Tuesday, May 19, 2015

5/19/15 Becky

I met Becky Hedler in August 1974, during a trip to Delaware to attend a summer camp sponsored by the OCA (Organization of Chinese Americans).  Three of us started out in Ann Arbor, stopping briefly in Toledo where Becky (who was half-Chinese) joined us.  She was a music student, and we bonded immediately.  Becky apparently developed multiple sclerosis later in life, and passed away in 2006.  The clipping below describes the person I remember to a 'T,' probably the most inspiring 'obit' I've ever read.

http://www.legacy.com/obituaries/toledoblade/obituary.aspx?n=becky-hedler&pid=19950174&

I was a fledgling (still fledgling!) solo pianist, and played a half-finished composition on 'Talent Night' at the camp with her encouragement.  Highly characteristic of her that I'm only now discovering she could have played circles around me.  In an era of self-absorbed Boomers, it's a privilege to have crossed paths with someone who put others first.

Friday, May 15, 2015

5/15/15 Petrobras




There are many ways to play the capital markets. You'll generally find me 'sweeping up with Cinderella after the ambulances go' (https://www.youtube.com/watch?v=AL1HUsJJCzU) or 'picking up the broken pieces of yesterday's life' (https://www.youtube.com/watch?v=EbKwTpTja98). I've traded in and out of Petrobras (PBR) for months, through the recession in Brazil, last winter's oil shock, and most recently the 'Car Wash' kill shot (http://dealbook.nytimes.com/2015/02/11/a-corruption-scandal-at-petrobras-threatens-brazils-bond-market-and-economy/?_r=0).

Occasionally, it's time to Get Shorty. Today's earnings 'beat' (http://www.bloomberg.com/news/articles/2015-05-15/petrobras-first-quarter-earnings-beat-analysts-estimates) is a shot across the bow, spiking share prices 6%+ after hours. Short interest is significant:http://247wallst.com/investing/2015/05/12/the-5-most-shorted-nyse-stocks-in-april/. There are no certainties in the market, of course, but odds favor a squeeze beginning Monday. It's hard to describe the panic that ensues when investors are caught 'short,' but James Taylor comes pretty close:

https://www.youtube.com/watch?v=kfzMLRzH2yw. Incredible performance. 

Friday, May 8, 2015

5/8/15 The Waiting Game

I (re)acquired valuable insights into my trading psychology this week.

(a) I allowed the Wednesday morning 'breakout' in Brazil to suck me in.  Sure, I recall thinking 'break out to fake out,' and consciously waited for VALE to pull back from 9.14 (there had been prints as high as 9.3x pre-market) to 8.85 before opening the first tranche.  Bids hopped back almost immediately to 9.10 (+2.8%), and I considered closing for a decent 5-minute gain.  Unfortunately, I had '9.3x' playing in my head and I gave the trade too long a leash.  Prices pulled back to 8.8x.  That was my signal to exit.  Instead, I opted for a second tranche at 8.48.  Bids continued to drop, and VALE closed @ 8.19.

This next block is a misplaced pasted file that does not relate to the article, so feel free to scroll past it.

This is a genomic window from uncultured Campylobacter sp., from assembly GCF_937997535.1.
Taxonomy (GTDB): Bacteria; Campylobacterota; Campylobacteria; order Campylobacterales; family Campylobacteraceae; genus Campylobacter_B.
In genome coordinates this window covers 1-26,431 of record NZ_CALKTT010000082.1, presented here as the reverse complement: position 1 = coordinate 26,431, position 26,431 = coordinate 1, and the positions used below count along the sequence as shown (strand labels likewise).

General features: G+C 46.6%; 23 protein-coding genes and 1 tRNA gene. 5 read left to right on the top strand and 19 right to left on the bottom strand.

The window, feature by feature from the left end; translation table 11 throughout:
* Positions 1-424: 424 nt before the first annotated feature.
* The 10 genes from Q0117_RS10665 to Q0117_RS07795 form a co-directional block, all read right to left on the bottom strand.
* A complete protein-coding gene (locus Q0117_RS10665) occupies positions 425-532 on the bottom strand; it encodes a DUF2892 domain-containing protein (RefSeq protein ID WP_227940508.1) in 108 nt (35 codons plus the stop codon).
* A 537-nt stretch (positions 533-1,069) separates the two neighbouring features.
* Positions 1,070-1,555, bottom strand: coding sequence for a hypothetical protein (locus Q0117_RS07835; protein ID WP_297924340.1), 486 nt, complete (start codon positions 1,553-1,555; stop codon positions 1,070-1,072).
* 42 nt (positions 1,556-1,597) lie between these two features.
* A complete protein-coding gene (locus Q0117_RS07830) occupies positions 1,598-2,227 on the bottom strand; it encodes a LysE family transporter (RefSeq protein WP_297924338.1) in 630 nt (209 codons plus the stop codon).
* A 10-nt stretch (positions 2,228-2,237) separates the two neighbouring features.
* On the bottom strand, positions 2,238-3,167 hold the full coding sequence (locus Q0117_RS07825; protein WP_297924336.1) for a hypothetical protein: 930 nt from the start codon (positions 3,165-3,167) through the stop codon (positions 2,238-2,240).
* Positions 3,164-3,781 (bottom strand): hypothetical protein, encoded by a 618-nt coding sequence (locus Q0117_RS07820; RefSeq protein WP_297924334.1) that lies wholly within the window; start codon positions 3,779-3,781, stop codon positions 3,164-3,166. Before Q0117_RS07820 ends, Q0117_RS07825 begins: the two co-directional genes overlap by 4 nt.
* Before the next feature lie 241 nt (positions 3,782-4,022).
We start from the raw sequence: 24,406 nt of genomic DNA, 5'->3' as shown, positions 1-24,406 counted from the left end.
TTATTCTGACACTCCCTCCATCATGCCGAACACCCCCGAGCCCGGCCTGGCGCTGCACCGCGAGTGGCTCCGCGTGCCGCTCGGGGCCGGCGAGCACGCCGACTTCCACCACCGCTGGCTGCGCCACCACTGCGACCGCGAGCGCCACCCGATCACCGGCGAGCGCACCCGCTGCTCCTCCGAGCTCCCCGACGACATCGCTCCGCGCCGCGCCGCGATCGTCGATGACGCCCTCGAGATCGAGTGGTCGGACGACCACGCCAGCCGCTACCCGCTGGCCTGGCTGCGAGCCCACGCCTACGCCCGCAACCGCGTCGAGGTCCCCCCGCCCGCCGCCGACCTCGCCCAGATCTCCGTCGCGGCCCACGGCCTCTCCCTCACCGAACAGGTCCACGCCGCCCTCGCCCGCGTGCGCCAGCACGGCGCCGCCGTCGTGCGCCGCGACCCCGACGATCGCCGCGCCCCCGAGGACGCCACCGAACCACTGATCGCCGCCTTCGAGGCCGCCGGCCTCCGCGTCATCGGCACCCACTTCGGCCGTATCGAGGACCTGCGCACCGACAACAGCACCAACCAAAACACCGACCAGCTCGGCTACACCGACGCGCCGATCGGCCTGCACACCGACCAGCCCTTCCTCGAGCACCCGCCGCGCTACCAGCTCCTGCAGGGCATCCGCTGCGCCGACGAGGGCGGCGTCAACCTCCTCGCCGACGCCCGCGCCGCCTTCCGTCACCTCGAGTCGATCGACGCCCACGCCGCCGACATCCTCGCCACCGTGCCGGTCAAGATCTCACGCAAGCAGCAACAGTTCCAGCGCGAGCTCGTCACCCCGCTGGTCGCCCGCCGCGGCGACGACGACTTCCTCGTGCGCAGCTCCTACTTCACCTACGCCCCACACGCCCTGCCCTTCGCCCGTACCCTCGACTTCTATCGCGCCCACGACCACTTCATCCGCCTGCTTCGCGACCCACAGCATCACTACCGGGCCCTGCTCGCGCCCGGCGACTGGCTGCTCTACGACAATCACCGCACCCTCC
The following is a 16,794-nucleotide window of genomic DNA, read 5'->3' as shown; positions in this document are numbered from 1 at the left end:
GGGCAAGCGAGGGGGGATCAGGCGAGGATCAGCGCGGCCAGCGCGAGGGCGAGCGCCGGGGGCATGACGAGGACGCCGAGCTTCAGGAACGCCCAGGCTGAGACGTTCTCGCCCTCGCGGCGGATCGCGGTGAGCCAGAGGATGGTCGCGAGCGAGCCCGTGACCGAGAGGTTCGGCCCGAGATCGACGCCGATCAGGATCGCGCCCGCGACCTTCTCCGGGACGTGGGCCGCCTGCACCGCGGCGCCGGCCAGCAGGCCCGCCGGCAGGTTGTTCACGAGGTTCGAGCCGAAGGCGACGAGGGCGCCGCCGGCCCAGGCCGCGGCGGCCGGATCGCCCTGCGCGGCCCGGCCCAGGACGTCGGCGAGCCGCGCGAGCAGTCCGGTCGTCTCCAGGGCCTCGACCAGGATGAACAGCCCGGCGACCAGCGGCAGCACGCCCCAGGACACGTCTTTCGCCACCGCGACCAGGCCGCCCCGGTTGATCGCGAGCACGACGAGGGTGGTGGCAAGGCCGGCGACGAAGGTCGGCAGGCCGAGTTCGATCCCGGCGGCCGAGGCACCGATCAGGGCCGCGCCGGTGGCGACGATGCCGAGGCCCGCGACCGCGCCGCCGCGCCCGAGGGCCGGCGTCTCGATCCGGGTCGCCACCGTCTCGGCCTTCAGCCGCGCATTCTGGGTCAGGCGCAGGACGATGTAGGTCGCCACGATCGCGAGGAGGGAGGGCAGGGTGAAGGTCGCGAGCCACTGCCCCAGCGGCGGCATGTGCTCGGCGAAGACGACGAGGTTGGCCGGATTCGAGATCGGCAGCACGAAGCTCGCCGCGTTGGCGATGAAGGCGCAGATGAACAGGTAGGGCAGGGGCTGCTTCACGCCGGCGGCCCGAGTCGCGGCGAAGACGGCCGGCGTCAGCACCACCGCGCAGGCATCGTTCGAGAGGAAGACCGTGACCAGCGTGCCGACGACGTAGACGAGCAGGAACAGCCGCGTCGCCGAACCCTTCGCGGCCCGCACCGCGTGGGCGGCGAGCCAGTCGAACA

(b) I opened a position in RYWVX (Rydex 2x Emerging Markets) the same morning @ the 1030 window.  The 2-day drop of -6% in Shanghai coupled with strong buying in Latin America had me thinking it was a high-conviction trade and I moved early.  Another mistake.  Using EEM as a benchmark, prices pulled back to my opening basis of 42.78, then declined further to close @ 42.39.  I was pretty sure Thursday's open would be even lower, so rather than add to RYWVX I opted to open corollary (and less-correlated) positions in RYTNX (Rydex 2x SPX), RYGBX (Rydex 1.2x Government Long Bond), and RYPMX (Rydex Precious Metals).

(c) The market delivered the lower open in EEM the following day, and to a lesser degree also presented lower bids on VALE and PBR.  Here's the thing.  Had I waited for lower-risk entries, Thursday morning would have presented a Jim Rogers scenario: http://www.growthstockwire.com/3620/the-best-thing-jim-rogers-ever-said.  Instead, I was distracted with the task of 'managing' losses on three existing positions- which prevented me from 'seeing' a clear setup into Friday's NFP: both stocks and (especially) bonds had been selling off hard all week, which almost ensured a post-payrolls rally.

My bad.

(d) This morning's pullback in VALE was another buying opp, at least IMO.  It was a difficult trade, one which necessitated distancing myself from Wednesday's 'error'/ Thursday's 'mitigation' re the same stock.  The trade may still move against me, of course.  But I can least say it was a 'clean' trade, kind of like getting back on the horse.